Moving Up: Food Stamps
It is tough to survive financially when you are making little money and food is expensive. Millions of people use the federal Supplemental Nutrition Assistance Program, or SNAP, to make sure they have enough to eat.
One important fact that causes a lot of debate and some anger is that the program was not meant to serve as a family’s entire food budget, yet many SNAP recipients use only their SNAP benefits for food. The first word summarizes the program: supplemental. That means it is meant to fill in the gap between the amount of money that the recipient can afford to spend on food and how much they should spend to be able to eat nutritiously. There is much debate about the amount that is given to recipients and every year there are “SNAP Challenges” in which politicians and celebrities attempt to survive for one week with the amount that a single person on SNAP would receive.
The process of applying for SNAP in the District is simple. You can visit the Department of Human Services at 64 New York Avenue NE on the sixth-floor Monday to Friday from 8:15 a.m. to 4:45 p.m. Their phone number is (202) 671-4200 and they also have a downloadable form that can be used for SNAP, Temporary Assistance for Needy Families and Medicaid (https://dhs.dc.gov/node/117542). You can either fill it out electronically or print it and bring it to one of five Economic Service Administration service centers located in the District. They are at 1207 Taylor Street NW, 609 H Street NE, 2100 Martin Luther King Jr Ave SE, in Fort Davis at 3851 Alabama Drive SE, and in Congress Heights at 4001 South Capitol Street.
The District is much less strict than most states in terms of qualification requirements and the amount distributed. They will require you to provide proof of your income, assets residence in the District, rent or mortgage and your utility bills if they are not included in your housing costs.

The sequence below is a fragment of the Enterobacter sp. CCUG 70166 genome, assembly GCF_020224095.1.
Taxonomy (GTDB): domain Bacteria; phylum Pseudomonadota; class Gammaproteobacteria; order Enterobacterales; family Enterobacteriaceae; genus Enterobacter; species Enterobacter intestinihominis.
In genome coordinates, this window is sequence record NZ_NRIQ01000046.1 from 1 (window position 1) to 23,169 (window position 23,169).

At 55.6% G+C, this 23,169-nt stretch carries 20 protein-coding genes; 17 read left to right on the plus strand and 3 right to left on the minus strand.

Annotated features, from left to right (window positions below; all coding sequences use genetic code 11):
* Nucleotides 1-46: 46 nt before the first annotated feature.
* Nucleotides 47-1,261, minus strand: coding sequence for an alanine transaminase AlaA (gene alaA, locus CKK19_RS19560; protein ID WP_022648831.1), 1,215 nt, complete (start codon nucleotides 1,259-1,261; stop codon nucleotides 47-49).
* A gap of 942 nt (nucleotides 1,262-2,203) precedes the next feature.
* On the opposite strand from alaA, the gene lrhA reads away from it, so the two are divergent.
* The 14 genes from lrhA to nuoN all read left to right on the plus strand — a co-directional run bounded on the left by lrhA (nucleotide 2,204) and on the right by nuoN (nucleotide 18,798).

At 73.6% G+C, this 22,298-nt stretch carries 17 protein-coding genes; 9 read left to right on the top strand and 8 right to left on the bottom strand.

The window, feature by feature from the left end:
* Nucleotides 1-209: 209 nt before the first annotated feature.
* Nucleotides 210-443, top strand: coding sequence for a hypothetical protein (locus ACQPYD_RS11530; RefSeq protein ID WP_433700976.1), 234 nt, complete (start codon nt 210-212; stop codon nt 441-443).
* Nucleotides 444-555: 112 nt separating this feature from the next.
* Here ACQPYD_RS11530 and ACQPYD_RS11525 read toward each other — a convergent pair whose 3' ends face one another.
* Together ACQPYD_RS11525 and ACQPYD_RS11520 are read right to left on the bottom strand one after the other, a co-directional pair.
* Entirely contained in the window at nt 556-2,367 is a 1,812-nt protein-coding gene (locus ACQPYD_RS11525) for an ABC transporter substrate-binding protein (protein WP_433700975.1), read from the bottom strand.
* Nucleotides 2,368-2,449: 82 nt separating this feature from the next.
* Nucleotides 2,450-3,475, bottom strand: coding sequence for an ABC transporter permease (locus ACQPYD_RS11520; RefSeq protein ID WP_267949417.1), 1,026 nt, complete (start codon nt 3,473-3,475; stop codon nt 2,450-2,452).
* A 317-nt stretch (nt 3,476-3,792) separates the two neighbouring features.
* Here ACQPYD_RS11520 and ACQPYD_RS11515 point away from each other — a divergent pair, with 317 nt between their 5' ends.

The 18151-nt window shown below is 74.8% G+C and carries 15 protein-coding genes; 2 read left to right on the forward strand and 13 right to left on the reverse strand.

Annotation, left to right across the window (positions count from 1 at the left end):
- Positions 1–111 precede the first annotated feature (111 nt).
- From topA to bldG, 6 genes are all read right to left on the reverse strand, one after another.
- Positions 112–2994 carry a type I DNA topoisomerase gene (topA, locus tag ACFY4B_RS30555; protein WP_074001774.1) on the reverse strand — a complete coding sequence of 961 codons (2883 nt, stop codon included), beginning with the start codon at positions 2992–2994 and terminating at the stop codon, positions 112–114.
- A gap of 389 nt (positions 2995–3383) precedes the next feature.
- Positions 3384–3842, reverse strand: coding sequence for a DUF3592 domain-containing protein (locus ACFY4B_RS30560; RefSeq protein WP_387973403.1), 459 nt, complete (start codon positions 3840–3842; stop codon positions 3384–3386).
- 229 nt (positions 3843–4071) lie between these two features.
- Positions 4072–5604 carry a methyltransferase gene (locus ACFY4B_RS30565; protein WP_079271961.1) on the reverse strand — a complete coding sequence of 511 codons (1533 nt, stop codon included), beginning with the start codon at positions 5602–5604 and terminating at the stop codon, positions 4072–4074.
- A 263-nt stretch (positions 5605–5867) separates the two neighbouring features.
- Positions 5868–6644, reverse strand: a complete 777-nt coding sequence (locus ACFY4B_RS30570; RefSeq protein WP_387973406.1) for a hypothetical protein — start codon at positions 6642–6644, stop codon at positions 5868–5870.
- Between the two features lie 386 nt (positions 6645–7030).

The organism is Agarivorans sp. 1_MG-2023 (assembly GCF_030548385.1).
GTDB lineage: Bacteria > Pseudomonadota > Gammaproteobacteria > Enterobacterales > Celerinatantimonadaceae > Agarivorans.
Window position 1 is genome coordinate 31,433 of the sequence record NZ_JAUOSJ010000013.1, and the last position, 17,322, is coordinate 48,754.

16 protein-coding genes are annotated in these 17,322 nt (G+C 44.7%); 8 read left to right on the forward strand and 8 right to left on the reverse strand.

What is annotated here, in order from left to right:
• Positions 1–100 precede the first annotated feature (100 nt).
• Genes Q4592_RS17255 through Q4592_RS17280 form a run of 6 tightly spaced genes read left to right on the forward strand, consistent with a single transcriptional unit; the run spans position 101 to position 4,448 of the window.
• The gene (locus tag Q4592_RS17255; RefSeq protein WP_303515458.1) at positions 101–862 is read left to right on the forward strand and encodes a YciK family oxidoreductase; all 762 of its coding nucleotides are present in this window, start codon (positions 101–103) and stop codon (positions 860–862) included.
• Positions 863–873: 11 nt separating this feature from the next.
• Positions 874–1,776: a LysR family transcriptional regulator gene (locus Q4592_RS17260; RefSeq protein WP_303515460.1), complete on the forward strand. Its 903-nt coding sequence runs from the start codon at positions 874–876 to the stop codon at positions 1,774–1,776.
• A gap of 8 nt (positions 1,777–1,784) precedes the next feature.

As of Oct. 2015, the maximum amount a single person in the District could qualify for was $194. Two people would receive $357 and a family of four $649. Under certain conditions, a single person can earn up to $1,962 per month and still qualify.
The key to making food stamps work is to change the way you shop. One important habit to get into if you use SNAP (and it will also work well if you don’t get assistance) is to shop weekly. Many SNAP recipients buy almost all their food at the beginning of the month. One problem is that if you shop that way, you could miss out on the opportunity to maximize your benefits by taking advantage of sales and promotions that the grocer may have.
There are some restrictions with food stamps. You can’t use them to purchase non-food items and you also are restricted from using them for buying heated items.
Another way to make your food stamps go farther is to focus on foods that can be bought in bulk and that you can get many meals from, such as pasta. Getting a two or three pound container of spaghetti and a jar of sauce could provide enough food for several days. There are also farmers markets that accept food stamps and that will especially be a big help in providing affordable fruits and vegetables. One problem is that there has been a tendency by many who receive benefits to purchase foods that don’t have the greatest nutritional value (though healthy foods are often more expensive). Lawmakers have proposed restrictions on the type of food that can be purchased with benefits in an effort to force SNAP recipients to eat healthier food.
As we move forward, please remember that if you find yourself struggling to afford food, there are places to turn to whether it is short term or if is a long term problem, which may make it necessary for you to apply for assistance. Don’t be afraid or feel ashamed to ask for help from the government so that you can be able to eat every day. The money that pays for the benefits is there to help those that are struggling and do not have the resources to be self-sufficient.
If you have any questions or comments about this column, please email email@example.com.
Arthur Johnson is a volunteer writer with Street Sense.